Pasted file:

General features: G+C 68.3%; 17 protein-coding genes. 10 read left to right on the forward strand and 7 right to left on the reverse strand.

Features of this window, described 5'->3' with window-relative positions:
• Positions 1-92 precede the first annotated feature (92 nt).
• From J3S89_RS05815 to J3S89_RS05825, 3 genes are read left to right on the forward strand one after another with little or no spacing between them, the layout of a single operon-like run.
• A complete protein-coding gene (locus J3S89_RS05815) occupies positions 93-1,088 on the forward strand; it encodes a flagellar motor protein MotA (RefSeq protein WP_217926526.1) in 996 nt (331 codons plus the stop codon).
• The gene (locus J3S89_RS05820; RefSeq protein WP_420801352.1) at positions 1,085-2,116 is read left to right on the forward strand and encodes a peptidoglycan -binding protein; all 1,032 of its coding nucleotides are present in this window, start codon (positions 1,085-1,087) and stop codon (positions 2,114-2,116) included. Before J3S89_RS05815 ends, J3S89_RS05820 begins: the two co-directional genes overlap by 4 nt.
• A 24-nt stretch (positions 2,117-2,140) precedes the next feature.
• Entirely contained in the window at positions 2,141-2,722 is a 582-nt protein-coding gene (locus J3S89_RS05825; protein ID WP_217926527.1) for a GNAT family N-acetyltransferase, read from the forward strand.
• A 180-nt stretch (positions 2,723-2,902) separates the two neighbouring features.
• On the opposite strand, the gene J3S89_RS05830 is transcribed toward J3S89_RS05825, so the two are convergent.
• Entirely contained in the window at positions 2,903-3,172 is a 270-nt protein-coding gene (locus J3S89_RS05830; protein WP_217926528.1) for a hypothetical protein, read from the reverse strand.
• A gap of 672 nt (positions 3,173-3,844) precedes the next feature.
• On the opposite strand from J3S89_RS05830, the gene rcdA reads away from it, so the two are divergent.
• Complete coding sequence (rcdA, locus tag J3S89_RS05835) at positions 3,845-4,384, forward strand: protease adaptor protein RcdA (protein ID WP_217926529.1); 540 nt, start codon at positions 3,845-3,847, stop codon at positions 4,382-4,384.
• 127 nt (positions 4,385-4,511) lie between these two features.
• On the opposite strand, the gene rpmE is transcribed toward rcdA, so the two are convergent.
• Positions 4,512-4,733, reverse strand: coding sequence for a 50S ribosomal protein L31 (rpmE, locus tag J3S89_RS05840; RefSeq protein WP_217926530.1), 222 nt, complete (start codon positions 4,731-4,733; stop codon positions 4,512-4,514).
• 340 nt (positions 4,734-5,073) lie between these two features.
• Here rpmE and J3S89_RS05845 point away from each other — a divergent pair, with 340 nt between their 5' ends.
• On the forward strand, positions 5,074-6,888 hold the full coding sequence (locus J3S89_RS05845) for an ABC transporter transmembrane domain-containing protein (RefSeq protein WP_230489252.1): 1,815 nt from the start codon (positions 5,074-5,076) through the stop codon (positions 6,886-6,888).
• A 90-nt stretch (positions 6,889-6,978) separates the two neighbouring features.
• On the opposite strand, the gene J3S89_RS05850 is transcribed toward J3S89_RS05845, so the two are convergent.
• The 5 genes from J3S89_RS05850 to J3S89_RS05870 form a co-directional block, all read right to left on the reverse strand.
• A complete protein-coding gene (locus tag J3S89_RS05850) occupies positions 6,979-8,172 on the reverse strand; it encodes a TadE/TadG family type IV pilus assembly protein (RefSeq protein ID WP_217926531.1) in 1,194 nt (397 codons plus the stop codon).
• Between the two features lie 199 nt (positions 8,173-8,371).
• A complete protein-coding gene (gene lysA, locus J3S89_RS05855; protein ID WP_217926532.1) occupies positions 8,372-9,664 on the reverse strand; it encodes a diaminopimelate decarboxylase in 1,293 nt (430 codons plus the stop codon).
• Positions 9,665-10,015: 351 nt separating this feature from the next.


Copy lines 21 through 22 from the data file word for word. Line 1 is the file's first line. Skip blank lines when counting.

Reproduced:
• A 90-nt stretch (positions 6,889-6,978) separates the two neighbouring features.
• On the opposite strand, the gene J3S89_RS05850 is transcribed toward J3S89_RS05845, so the two are convergent.